When is a Fishing License Required?

Ready to hit the water to catch a stringer of fish? Before you drop a line, you need to know the license requirements. Every state has different fishing license regulations.

Free for some

Some states allow residents a free permit for certain kinds of fishing. Anglers under 16, over 65, handicapped and disabled veterans often get free or very reduced fishing licenses.

Non Resident License

If you are not a resident of that state, you will need a license to fish. This is the only universal rule for fishing licenses. Non-resident licenses are more expensive than resident licenses.

Most states also sell a non-resident license that is good for one to a few days. These are cheaper than an annual or seasonal license.

Special permits

Some states also regulate fishing by species. For example, Georgia has up to four licenses required to fish, depending on what and where you fish. You need a fishing license for fresh or saltwater. You need a trout stamp to catch stocked and wild trout in Georgia’s northern streams and lakes. If you also want to fish a wildlife management area (WMA), you need a WMA stamp. About half the states have WMAs. Georgia allows property owners and immediate family members to fish on water they own without a license.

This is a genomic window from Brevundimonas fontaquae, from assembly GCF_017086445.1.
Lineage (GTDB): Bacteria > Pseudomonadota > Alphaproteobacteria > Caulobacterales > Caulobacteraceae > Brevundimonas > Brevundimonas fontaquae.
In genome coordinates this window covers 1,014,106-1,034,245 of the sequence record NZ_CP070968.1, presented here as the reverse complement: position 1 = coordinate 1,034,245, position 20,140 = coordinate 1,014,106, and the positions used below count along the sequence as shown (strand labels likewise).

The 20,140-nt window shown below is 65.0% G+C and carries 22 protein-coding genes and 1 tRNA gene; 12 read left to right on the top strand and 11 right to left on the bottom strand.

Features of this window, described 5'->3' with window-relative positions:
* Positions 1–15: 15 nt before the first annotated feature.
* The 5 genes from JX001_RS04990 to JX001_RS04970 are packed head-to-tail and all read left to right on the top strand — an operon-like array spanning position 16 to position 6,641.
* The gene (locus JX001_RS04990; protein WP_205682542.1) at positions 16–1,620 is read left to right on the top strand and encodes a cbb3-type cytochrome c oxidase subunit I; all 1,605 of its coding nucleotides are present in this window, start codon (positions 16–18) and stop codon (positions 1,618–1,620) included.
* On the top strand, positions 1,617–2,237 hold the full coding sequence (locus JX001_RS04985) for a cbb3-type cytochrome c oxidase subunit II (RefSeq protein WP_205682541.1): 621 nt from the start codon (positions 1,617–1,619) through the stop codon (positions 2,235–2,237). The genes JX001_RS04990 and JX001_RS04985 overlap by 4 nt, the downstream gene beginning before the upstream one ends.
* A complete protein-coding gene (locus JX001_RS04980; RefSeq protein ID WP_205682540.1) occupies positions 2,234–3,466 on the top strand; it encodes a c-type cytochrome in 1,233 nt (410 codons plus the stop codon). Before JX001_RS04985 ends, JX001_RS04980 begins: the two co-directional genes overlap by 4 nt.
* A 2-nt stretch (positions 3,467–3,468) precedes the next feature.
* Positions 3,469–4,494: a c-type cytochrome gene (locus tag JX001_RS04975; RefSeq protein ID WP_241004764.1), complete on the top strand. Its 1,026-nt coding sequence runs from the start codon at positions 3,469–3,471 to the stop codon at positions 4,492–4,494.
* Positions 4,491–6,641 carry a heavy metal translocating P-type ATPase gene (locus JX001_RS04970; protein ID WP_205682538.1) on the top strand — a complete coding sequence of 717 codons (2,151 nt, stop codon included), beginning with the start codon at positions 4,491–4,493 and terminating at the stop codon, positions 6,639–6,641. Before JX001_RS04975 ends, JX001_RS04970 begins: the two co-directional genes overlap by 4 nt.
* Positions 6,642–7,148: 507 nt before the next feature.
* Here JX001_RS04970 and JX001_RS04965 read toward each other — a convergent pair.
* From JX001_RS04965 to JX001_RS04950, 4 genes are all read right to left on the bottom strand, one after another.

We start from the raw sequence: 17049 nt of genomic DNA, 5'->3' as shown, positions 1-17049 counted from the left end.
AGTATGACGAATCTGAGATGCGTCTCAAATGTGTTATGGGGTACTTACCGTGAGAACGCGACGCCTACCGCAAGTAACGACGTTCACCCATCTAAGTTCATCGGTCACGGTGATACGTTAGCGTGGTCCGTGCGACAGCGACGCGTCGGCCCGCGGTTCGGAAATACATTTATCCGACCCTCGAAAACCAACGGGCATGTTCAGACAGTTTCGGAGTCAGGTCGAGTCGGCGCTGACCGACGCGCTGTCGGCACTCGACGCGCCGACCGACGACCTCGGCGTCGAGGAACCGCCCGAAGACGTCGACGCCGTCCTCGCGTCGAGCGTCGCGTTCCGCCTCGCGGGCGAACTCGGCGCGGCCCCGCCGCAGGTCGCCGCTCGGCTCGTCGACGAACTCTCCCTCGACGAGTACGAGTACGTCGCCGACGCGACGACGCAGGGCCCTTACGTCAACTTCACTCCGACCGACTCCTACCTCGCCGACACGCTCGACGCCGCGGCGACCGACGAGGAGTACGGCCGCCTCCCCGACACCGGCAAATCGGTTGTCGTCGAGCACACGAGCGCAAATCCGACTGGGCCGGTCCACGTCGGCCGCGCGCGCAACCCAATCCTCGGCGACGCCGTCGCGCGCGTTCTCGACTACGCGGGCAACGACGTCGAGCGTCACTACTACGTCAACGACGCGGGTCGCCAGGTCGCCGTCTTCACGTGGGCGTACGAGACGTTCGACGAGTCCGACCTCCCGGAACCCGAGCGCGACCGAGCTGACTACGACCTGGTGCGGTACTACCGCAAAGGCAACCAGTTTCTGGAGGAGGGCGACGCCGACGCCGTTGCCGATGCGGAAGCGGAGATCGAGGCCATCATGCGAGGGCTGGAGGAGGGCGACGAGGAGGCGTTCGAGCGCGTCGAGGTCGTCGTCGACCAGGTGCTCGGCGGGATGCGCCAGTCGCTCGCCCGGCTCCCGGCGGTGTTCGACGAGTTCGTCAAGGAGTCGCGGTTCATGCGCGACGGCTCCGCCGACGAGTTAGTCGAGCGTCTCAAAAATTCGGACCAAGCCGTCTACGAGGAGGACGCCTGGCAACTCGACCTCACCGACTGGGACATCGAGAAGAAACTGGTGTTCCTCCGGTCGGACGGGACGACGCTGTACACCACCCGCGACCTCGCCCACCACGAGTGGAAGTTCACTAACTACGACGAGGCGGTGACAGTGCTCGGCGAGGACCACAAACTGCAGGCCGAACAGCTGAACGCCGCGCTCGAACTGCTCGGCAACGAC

Other states have restricted areas and species that require special permits. Alaska sells fishing licenses with an additional stamp needed for king salmon. Alaska also requires a free Sport Fishing Harvest Record Card for fishing in places and for species that have annual harvest limits.

Freshwater and saltwater means two licenses

States that border the ocean often have freshwater and saltwater licenses. New Jersey requires a freshwater fishing license for all freshwater fishing. A saltwater license is only required for certain species. For instance, no license is needed “for recreational surf casting, deep sea or bay fishing,” but a shellfish license is needed to go clamming.

Florida’s saltwater license covers everything except spiny lobster, snook and tarpon. Special permits are needed for those fish. In the Sunshine State, you can catch scallops, sea trout, grouper and much more with just a saltwater license. If you are a resident of the state, you can fish from land or a pier reaching out from land with a free shoreline license.

Get fishing

Every year each state offers a free fishing day, weekend or week. No license is needed. Take Me Fishing lists the free fishing opportunities in every state. The site will also help you get a fishing license if you do need one.

Image credit: Stillwellmike

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